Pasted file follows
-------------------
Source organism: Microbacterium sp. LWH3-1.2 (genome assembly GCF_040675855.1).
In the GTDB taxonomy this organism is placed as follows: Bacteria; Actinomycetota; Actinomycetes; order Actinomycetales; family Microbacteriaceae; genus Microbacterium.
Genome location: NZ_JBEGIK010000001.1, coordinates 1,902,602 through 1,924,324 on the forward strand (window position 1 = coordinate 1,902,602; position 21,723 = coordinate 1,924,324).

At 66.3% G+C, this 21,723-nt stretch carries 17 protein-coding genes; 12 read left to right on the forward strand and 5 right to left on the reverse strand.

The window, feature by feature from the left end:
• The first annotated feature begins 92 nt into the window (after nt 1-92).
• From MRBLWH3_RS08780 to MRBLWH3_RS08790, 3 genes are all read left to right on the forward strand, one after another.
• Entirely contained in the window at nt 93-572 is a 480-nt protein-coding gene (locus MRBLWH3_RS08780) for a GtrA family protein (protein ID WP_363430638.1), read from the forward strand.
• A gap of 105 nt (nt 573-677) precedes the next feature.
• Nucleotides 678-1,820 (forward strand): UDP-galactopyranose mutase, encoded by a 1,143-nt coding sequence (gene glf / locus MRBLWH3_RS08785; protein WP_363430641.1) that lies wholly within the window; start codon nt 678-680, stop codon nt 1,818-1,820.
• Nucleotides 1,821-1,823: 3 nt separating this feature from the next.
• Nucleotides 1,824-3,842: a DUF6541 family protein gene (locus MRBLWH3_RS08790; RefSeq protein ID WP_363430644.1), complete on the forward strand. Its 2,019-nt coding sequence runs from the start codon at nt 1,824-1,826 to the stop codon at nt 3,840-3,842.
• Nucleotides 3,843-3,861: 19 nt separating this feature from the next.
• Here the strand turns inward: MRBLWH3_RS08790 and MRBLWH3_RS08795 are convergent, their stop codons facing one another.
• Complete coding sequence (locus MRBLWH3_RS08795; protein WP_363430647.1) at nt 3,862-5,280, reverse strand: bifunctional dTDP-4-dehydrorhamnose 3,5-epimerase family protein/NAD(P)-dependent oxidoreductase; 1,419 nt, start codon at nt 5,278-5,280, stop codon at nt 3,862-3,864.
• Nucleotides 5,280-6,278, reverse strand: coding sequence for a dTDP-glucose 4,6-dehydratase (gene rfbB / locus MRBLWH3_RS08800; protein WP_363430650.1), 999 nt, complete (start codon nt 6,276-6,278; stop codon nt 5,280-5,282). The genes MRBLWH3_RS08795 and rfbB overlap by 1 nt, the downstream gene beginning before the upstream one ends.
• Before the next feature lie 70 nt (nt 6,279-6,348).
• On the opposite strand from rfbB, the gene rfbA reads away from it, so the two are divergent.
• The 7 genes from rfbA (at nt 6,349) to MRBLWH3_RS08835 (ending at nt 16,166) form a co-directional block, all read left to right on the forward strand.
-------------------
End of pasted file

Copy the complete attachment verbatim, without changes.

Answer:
Source organism: Microbacterium sp. LWH3-1.2 (genome assembly GCF_040675855.1).
In the GTDB taxonomy this organism is placed as follows: Bacteria; Actinomycetota; Actinomycetes; order Actinomycetales; family Microbacteriaceae; genus Microbacterium.
Genome location: NZ_JBEGIK010000001.1, coordinates 1,902,602 through 1,924,324 on the forward strand (window position 1 = coordinate 1,902,602; position 21,723 = coordinate 1,924,324).

At 66.3% G+C, this 21,723-nt stretch carries 17 protein-coding genes; 12 read left to right on the forward strand and 5 right to left on the reverse strand.

The window, feature by feature from the left end:
• The first annotated feature begins 92 nt into the window (after nt 1-92).
• From MRBLWH3_RS08780 to MRBLWH3_RS08790, 3 genes are all read left to right on the forward strand, one after another.
• Entirely contained in the window at nt 93-572 is a 480-nt protein-coding gene (locus MRBLWH3_RS08780) for a GtrA family protein (protein ID WP_363430638.1), read from the forward strand.
• A gap of 105 nt (nt 573-677) precedes the next feature.
• Nucleotides 678-1,820 (forward strand): UDP-galactopyranose mutase, encoded by a 1,143-nt coding sequence (gene glf / locus MRBLWH3_RS08785; protein WP_363430641.1) that lies wholly within the window; start codon nt 678-680, stop codon nt 1,818-1,820.
• Nucleotides 1,821-1,823: 3 nt separating this feature from the next.
• Nucleotides 1,824-3,842: a DUF6541 family protein gene (locus MRBLWH3_RS08790; RefSeq protein ID WP_363430644.1), complete on the forward strand. Its 2,019-nt coding sequence runs from the start codon at nt 1,824-1,826 to the stop codon at nt 3,840-3,842.
• Nucleotides 3,843-3,861: 19 nt separating this feature from the next.
• Here the strand turns inward: MRBLWH3_RS08790 and MRBLWH3_RS08795 are convergent, their stop codons facing one another.
• Complete coding sequence (locus MRBLWH3_RS08795; protein WP_363430647.1) at nt 3,862-5,280, reverse strand: bifunctional dTDP-4-dehydrorhamnose 3,5-epimerase family protein/NAD(P)-dependent oxidoreductase; 1,419 nt, start codon at nt 5,278-5,280, stop codon at nt 3,862-3,864.
• Nucleotides 5,280-6,278, reverse strand: coding sequence for a dTDP-glucose 4,6-dehydratase (gene rfbB / locus MRBLWH3_RS08800; protein WP_363430650.1), 999 nt, complete (start codon nt 6,276-6,278; stop codon nt 5,280-5,282). The genes MRBLWH3_RS08795 and rfbB overlap by 1 nt, the downstream gene beginning before the upstream one ends.
• Before the next feature lie 70 nt (nt 6,279-6,348).
• On the opposite strand from rfbB, the gene rfbA reads away from it, so the two are divergent.
• The 7 genes from rfbA (at nt 6,349) to MRBLWH3_RS08835 (ending at nt 16,166) form a co-directional block, all read left to right on the forward strand.